Posted on 2 Sep
America's Cup - Emirates Team NZ train late on the Waitemata Harbour
Emirates Team NZ were out for a training session that ran into the early Thursday evening. Emirates Team NZ were out for a training session that ran into the early Thursday evening. The team were sailing their recently launched AC45 Surrogate test boat which features an articulated rudder gantry - taking the AC45 close to the geometry of the AC50 to be used in the 2017 America's Cup.
Posted on 1 Sep
Dateline Rio - Sailing Olympics review - as good as it gets?
The Rio Sailing Olympics was widely judged to have been the best of recent times. The Rio Sailing Olympics was widely judged to have been the best of recent times. The weather was better than Weymouth and Qingdao, the courses more varied, but from a working media perspective, it was the people running the Rio regatta who really made the difference.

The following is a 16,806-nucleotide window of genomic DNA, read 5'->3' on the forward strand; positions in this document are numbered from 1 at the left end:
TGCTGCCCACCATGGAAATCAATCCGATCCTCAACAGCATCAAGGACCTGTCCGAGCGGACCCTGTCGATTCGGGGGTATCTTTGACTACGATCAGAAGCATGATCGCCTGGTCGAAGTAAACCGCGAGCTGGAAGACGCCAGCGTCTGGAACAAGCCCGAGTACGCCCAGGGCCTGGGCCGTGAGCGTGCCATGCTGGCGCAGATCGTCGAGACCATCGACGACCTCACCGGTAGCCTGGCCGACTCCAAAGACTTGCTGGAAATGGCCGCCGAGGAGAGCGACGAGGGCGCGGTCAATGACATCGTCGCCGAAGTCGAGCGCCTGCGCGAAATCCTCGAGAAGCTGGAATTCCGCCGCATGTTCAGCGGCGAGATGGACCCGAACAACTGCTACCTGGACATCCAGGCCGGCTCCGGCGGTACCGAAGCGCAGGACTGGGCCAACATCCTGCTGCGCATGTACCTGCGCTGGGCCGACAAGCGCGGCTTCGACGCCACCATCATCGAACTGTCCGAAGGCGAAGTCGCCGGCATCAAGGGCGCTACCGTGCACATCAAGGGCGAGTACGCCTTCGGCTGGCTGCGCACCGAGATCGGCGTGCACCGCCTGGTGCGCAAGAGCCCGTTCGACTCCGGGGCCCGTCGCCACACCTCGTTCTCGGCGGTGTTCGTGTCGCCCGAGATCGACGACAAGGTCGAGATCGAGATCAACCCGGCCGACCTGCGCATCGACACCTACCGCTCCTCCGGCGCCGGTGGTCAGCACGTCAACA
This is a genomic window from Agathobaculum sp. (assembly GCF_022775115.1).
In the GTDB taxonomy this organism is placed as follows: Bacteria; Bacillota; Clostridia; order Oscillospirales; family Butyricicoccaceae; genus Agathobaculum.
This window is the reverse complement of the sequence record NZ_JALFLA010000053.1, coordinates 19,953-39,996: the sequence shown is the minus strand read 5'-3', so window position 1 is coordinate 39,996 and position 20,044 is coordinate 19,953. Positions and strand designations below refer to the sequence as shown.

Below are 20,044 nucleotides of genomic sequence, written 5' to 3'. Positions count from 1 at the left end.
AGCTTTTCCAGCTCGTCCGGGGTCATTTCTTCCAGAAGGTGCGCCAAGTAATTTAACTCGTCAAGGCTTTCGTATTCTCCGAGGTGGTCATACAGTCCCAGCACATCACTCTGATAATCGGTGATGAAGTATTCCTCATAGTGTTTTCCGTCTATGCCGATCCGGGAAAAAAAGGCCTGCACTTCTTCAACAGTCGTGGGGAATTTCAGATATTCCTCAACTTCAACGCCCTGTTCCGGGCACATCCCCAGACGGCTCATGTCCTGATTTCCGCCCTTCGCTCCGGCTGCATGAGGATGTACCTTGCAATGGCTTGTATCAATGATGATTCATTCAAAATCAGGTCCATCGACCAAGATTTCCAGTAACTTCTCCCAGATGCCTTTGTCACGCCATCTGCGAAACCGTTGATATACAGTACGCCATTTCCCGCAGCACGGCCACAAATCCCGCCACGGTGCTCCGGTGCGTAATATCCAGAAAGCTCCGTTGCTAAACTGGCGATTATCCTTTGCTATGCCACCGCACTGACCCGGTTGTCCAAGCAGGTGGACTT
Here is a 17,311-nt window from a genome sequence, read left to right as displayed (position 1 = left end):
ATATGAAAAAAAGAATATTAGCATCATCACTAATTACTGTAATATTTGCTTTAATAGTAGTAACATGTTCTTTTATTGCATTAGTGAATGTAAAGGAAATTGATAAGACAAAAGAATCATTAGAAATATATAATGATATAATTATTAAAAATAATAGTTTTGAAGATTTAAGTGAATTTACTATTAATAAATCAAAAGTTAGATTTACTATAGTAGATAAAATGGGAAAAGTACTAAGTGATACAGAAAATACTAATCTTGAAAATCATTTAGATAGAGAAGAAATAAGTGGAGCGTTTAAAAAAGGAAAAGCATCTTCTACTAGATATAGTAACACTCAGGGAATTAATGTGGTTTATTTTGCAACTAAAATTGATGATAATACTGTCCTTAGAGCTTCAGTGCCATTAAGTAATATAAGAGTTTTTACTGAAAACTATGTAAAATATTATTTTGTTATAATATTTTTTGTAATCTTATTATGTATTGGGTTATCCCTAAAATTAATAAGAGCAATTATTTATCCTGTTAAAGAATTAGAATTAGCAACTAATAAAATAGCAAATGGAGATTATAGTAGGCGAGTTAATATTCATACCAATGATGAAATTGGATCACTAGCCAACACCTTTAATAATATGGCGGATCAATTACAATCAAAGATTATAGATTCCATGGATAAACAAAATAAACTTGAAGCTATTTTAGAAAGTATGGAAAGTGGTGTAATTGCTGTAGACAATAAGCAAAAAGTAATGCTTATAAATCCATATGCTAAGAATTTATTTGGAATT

Posted on 26 Aug
Rio 2016 - Plain speaking by triple-medalist on Olympic sailing moves
Triple Olympic medalist, Santiago Lange has been on the sharp end of changes made to Olympic classes and formats Santiago Lange, a six-time Olympian and Bronze medallist in the 2004 and 2008 Olympics, won his third medal – Gold sailing in the Nacra 17 class. With that length of experience at an Olympic level, having sailed the Laser, Tornado and now Nacra 17 classes his comments on the future shape of the Olympic regatta was one of the highlights of the Medallists Media Conferences.
Posted on 25 Aug
An Q&A with Steve and Heidi Benjamin about the NYYC’s 2016 Queen’s Cup